A good day for Airbus fans as the company secures the life-saving deal for the A380 – the superjumbo that was facing a program closure.
It’s been a difficult couple of months for Airbus. The Dubai Airshow gave the aircraft manufacturer a rude shock when a deal for 36 A380s with Emirates suddenly evaporated – leaving the future of the program in doubt. For the past week or so, Airbus had been openly saying that if the deal with Emirates falls through, the doors will close on the A380 program.
This would have left Emirates in a difficult position, operating a large number of an aircraft that was no longer being produced. This would have created problems, specially when time came to start retiring A380s – what would replace them?
But now, with a commitment for 20 A380s and options on 16 more, things are looking up. Emirates Chairman Sheikh Ahmed bin Saeed Al Maktoum said that the agreement, valued at $16 billion at catalogue prices, will provide “stability” to the A380 production line. Emirates will probably have paid much less than the $16 billion price tag, surely securing a fantastic discount given the situation. One is forced to wonder if that is why the situation played out in this manner after all…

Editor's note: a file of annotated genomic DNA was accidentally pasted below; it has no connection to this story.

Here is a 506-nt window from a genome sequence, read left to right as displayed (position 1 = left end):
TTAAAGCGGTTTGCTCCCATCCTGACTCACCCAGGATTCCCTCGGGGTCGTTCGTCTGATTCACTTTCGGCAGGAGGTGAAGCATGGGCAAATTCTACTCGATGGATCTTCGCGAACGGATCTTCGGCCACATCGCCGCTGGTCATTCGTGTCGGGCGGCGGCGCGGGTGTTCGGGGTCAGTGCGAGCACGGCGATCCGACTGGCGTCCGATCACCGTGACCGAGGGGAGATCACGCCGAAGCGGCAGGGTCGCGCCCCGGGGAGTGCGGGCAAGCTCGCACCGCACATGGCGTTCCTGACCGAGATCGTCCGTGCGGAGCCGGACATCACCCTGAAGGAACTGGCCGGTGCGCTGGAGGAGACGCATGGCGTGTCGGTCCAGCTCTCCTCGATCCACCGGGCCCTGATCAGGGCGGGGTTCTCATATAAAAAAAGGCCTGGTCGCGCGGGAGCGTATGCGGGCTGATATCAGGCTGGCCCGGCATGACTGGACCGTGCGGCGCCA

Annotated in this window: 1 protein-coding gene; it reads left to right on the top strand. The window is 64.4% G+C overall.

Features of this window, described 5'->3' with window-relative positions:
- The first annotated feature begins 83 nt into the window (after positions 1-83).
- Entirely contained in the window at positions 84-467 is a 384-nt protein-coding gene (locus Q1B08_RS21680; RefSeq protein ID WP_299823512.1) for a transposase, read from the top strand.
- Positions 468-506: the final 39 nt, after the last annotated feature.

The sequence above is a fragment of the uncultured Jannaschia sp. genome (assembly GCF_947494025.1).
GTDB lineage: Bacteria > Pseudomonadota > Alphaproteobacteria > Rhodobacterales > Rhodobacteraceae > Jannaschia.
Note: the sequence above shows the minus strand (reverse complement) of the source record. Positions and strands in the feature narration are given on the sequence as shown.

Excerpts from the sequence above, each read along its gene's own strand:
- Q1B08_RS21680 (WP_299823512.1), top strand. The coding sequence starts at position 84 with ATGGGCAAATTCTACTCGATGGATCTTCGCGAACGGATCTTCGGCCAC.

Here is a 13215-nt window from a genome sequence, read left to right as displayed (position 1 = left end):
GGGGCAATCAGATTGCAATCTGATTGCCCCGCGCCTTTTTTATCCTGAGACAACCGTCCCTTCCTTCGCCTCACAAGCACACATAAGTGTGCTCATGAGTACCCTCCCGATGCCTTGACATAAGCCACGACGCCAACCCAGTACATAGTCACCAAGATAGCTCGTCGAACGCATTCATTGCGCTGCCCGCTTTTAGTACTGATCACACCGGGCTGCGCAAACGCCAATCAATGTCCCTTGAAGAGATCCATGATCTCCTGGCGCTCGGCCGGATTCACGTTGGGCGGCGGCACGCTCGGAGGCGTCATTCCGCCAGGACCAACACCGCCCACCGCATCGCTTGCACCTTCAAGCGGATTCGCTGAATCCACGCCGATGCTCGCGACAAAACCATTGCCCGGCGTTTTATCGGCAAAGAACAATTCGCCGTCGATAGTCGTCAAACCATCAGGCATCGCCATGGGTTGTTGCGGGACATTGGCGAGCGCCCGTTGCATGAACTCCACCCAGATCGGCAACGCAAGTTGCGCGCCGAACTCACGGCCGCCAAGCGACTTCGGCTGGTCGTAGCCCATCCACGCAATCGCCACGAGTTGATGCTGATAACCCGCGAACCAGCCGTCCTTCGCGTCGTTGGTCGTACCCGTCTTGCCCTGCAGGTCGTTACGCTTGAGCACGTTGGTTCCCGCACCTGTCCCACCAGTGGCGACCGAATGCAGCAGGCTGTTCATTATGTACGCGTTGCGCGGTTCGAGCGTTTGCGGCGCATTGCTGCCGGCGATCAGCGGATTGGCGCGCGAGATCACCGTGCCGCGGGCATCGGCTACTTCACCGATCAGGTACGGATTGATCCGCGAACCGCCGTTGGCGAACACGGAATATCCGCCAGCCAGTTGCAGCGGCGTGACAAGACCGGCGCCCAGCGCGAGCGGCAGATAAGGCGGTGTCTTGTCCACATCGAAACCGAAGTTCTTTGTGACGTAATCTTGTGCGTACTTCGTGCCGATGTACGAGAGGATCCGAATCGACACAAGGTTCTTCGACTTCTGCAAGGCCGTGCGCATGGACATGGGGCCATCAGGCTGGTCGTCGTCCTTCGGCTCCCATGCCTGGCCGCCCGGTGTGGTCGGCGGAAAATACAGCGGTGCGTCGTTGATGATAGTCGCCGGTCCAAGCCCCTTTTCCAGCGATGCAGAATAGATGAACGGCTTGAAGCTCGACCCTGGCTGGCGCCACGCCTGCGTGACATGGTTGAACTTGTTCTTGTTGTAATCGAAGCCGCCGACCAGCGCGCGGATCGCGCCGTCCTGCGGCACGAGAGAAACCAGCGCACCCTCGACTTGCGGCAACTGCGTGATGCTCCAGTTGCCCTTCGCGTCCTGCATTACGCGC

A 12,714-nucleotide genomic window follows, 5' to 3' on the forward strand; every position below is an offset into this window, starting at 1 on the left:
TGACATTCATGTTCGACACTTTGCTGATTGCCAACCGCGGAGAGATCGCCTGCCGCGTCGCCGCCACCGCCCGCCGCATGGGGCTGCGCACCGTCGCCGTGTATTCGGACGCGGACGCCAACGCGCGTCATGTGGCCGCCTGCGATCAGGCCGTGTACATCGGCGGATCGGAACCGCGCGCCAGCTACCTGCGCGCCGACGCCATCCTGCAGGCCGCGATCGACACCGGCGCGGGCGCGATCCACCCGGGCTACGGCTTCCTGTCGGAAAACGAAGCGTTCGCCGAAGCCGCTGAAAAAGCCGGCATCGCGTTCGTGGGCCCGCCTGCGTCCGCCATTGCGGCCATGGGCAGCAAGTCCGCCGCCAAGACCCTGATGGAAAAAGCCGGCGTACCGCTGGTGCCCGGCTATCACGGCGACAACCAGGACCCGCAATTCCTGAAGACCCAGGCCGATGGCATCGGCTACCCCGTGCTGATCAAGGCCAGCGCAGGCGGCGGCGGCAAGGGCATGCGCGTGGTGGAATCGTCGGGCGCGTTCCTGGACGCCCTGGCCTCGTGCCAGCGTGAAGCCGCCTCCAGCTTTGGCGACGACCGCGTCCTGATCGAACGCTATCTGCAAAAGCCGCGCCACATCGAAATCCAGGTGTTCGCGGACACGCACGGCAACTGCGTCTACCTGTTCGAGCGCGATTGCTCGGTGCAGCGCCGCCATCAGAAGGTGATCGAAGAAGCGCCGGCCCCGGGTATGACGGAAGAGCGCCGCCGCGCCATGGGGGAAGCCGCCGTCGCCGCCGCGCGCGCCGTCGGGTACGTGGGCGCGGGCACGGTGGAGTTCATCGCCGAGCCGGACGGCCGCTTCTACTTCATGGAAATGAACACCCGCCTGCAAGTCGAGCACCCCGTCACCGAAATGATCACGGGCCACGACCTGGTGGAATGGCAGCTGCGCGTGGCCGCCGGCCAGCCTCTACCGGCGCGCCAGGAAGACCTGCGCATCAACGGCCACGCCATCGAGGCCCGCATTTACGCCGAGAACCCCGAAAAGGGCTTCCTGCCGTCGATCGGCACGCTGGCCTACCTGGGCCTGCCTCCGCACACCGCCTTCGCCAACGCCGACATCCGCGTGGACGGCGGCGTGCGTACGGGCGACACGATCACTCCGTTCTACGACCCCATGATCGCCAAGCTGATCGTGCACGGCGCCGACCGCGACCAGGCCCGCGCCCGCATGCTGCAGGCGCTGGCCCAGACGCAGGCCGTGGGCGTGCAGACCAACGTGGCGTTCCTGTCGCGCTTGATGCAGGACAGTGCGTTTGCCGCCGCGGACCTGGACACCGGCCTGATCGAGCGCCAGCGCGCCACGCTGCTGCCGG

But why is this order such a life saving deal?
Airbus needs to produce 5-6 A380s every year to keep the line alive and viable. The orders from Emirates, including the new order, will keep the A380 in production for another 10 years. By then, Airbus anticipates replacement orders from airlines that will start retiring older, aging A380s from their fleets. That should keep the A380 is production well into the 2030s. It is rumoured that Emirates will use some of these 36 A380s to replace older versions.
Announcing the agreement on Thursday, Emirates’ Chairman, Sheikh Ahmed bin Saeed Al Maktoum, said: “We’ve made no secret of the fact that the A380 has been a success for Emirates. Our customers love it, and we’ve been able to deploy it on different missions across our network, giving us flexibility in terms of range and passenger mix.”
Airbus hasn’t been able to find a new buyer for the A380 for the past two years, with smaller, more efficient aircraft becoming the future of air travel. The aircraft is built across Europe and Rolls Royce is a major supplier of engines. Airbus has seen great success in the sales of its smaller, single-aisle planes in the last year, particularly the A320neo. Airbus last week said that with a rush of December sales it had taken orders for 1,109 planes in total (in 2017), compared to Boeing’s 912 orders.